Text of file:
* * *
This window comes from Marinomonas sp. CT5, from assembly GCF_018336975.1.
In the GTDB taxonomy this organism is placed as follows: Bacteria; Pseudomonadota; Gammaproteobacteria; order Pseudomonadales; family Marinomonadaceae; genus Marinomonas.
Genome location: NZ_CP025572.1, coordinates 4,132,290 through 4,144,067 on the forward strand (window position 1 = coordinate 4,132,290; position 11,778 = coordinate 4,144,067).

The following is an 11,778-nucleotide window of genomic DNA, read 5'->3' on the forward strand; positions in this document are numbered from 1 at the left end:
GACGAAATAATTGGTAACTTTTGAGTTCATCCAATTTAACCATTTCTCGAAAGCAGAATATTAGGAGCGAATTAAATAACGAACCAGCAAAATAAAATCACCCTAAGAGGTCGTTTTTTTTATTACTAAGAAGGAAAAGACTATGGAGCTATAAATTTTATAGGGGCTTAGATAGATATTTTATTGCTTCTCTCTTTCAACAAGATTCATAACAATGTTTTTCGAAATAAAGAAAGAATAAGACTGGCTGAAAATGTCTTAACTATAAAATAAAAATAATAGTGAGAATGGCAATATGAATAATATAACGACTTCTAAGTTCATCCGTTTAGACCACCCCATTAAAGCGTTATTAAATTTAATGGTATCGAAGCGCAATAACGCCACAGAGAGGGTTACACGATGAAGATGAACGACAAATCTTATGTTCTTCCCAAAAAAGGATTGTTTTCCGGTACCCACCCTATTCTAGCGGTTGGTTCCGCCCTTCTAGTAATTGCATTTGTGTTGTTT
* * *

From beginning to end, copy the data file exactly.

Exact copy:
This window comes from Marinomonas sp. CT5, from assembly GCF_018336975.1.
In the GTDB taxonomy this organism is placed as follows: Bacteria; Pseudomonadota; Gammaproteobacteria; order Pseudomonadales; family Marinomonadaceae; genus Marinomonas.
Genome location: NZ_CP025572.1, coordinates 4,132,290 through 4,144,067 on the forward strand (window position 1 = coordinate 4,132,290; position 11,778 = coordinate 4,144,067).

The following is an 11,778-nucleotide window of genomic DNA, read 5'->3' on the forward strand; positions in this document are numbered from 1 at the left end:
GACGAAATAATTGGTAACTTTTGAGTTCATCCAATTTAACCATTTCTCGAAAGCAGAATATTAGGAGCGAATTAAATAACGAACCAGCAAAATAAAATCACCCTAAGAGGTCGTTTTTTTTATTACTAAGAAGGAAAAGACTATGGAGCTATAAATTTTATAGGGGCTTAGATAGATATTTTATTGCTTCTCTCTTTCAACAAGATTCATAACAATGTTTTTCGAAATAAAGAAAGAATAAGACTGGCTGAAAATGTCTTAACTATAAAATAAAAATAATAGTGAGAATGGCAATATGAATAATATAACGACTTCTAAGTTCATCCGTTTAGACCACCCCATTAAAGCGTTATTAAATTTAATGGTATCGAAGCGCAATAACGCCACAGAGAGGGTTACACGATGAAGATGAACGACAAATCTTATGTTCTTCCCAAAAAAGGATTGTTTTCCGGTACCCACCCTATTCTAGCGGTTGGTTCCGCCCTTCTAGTAATTGCATTTGTGTTGTTT